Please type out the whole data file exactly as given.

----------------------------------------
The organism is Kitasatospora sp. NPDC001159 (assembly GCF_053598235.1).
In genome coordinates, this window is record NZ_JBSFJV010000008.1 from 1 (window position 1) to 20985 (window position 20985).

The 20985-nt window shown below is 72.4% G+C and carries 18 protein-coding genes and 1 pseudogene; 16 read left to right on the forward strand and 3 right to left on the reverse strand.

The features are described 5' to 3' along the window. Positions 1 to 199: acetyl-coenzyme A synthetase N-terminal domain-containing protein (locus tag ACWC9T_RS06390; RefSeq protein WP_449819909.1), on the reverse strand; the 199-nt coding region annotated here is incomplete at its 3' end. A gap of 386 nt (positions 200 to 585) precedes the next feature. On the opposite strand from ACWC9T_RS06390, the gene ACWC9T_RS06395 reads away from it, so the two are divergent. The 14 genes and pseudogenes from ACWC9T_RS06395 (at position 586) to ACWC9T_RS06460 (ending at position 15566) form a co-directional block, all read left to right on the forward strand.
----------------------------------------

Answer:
The organism is Kitasatospora sp. NPDC001159 (assembly GCF_053598235.1).
In genome coordinates, this window is record NZ_JBSFJV010000008.1 from 1 (window position 1) to 20985 (window position 20985).

The 20985-nt window shown below is 72.4% G+C and carries 18 protein-coding genes and 1 pseudogene; 16 read left to right on the forward strand and 3 right to left on the reverse strand.

The features are described 5' to 3' along the window. Positions 1 to 199: acetyl-coenzyme A synthetase N-terminal domain-containing protein (locus tag ACWC9T_RS06390; RefSeq protein WP_449819909.1), on the reverse strand; the 199-nt coding region annotated here is incomplete at its 3' end. A gap of 386 nt (positions 200 to 585) precedes the next feature. On the opposite strand from ACWC9T_RS06390, the gene ACWC9T_RS06395 reads away from it, so the two are divergent. The 14 genes and pseudogenes from ACWC9T_RS06395 (at position 586) to ACWC9T_RS06460 (ending at position 15566) form a co-directional block, all read left to right on the forward strand.